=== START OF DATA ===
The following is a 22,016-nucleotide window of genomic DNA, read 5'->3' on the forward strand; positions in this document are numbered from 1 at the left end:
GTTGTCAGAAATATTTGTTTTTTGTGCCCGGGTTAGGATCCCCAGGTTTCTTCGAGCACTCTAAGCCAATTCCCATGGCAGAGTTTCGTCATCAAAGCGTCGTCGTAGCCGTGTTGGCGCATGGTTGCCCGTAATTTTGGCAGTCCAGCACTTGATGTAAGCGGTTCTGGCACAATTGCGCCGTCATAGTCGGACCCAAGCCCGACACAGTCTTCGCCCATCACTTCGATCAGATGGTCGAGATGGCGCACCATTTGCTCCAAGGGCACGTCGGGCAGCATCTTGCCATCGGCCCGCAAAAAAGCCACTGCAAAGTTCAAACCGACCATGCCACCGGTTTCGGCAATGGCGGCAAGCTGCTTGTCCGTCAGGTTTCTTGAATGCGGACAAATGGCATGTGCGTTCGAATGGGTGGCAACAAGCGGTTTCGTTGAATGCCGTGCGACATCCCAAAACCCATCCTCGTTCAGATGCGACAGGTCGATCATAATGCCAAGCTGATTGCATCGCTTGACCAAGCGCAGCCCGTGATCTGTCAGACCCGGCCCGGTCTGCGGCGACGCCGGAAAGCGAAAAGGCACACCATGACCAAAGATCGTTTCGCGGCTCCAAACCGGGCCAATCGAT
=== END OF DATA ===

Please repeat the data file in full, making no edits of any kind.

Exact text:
The following is a 22,016-nucleotide window of genomic DNA, read 5'->3' on the forward strand; positions in this document are numbered from 1 at the left end:
GTTGTCAGAAATATTTGTTTTTTGTGCCCGGGTTAGGATCCCCAGGTTTCTTCGAGCACTCTAAGCCAATTCCCATGGCAGAGTTTCGTCATCAAAGCGTCGTCGTAGCCGTGTTGGCGCATGGTTGCCCGTAATTTTGGCAGTCCAGCACTTGATGTAAGCGGTTCTGGCACAATTGCGCCGTCATAGTCGGACCCAAGCCCGACACAGTCTTCGCCCATCACTTCGATCAGATGGTCGAGATGGCGCACCATTTGCTCCAAGGGCACGTCGGGCAGCATCTTGCCATCGGCCCGCAAAAAAGCCACTGCAAAGTTCAAACCGACCATGCCACCGGTTTCGGCAATGGCGGCAAGCTGCTTGTCCGTCAGGTTTCTTGAATGCGGACAAATGGCATGTGCGTTCGAATGGGTGGCAACAAGCGGTTTCGTTGAATGCCGTGCGACATCCCAAAACCCATCCTCGTTCAGATGCGACAGGTCGATCATAATGCCAAGCTGATTGCATCGCTTGACCAAGCGCAGCCCGTGATCTGTCAGACCCGGCCCGGTCTGCGGCGACGCCGGAAAGCGAAAAGGCACACCATGACCAAAGATCGTTTCGCGGCTCCAAACCGGGCCAATCGAT